Giving Compass' Take:

• A recent report released by RAND Corporation explores how schools can help students prepare for college and career readiness and offers guiding principles for educators and policymakers to make these supports accessible to all students.

• How will school closures due to COVID-19 impact students' long-term planning for college and future careers?

• Read about the long-lasting impacts of COVID-19 on education in 2020.

In the span of three weeks, education as we knew it has changed. States, districts, and schools have scrambled with multiple decisions: if or how to offer equitable, effective instruction online; when and if to conduct state testing; and how to provide meals and other services to students who need them.

Given that how we respond to the pandemic today will likely have longer-term impacts, we also need to think of the population actively preparing for that future: high school students looking to enter into college and careers now or in the next several years.

Today, we released a report that gives insight into how high school teachers and principals view how student college and career readiness is supported in their schools. The work is based on RAND's American Educator Panels, nationally representative samples of educators who provide their feedback on important issues of educational policy and practice.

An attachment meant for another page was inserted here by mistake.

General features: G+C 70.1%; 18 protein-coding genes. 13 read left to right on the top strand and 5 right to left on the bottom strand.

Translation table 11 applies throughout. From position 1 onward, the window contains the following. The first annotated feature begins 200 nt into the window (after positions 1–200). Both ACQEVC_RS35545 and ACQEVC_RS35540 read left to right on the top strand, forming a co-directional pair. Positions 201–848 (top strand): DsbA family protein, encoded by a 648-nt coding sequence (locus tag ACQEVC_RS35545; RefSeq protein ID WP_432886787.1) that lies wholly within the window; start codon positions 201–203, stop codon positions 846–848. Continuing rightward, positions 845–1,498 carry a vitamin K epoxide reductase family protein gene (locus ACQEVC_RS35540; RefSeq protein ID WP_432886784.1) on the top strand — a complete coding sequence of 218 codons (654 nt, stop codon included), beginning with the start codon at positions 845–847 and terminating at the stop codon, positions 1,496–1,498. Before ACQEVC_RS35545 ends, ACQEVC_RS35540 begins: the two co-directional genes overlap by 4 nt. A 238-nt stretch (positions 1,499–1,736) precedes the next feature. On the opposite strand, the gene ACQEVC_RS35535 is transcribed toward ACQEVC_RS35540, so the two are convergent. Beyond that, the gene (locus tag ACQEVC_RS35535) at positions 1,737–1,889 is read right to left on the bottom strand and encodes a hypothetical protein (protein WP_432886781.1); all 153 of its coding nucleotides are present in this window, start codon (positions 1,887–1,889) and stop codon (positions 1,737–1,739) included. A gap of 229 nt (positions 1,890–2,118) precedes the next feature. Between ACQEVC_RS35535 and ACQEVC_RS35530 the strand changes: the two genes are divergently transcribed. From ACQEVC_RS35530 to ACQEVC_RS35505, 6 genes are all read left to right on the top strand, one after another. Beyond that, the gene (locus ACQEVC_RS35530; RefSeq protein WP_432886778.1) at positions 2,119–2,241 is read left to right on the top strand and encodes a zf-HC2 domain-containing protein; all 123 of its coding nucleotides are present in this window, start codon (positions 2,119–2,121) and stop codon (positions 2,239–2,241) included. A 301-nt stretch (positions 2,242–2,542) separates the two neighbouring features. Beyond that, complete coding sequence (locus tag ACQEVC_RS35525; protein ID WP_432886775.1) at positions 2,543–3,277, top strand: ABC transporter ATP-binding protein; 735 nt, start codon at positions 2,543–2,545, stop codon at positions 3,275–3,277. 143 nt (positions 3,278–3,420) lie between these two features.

Our data show that most schools provide a variety of supports for college and career readiness. However, the results also demonstrate substantial disparities in students' access to these supports, both between and within schools. Low-income, minority, and low-achieving students have less access to school-based supports than their counterparts within the same schools.

There is no clear set of solutions to these challenges. However, we can offer some guiding principles for educators and policymakers to consider as they adapt to school closures in the short term and plan for longer-term, post-closure student supports.

  • Staying connected is critical.
  • The unique challenges and inequities faced by today's high school students will need to be considered by postsecondary institutions over the next several years.
  • Students and their families need different ways to access important information.
  • Equitable internet access is crucial.

Read the full article about navigating college and career readiness by Melanie A. Zaber at RAND.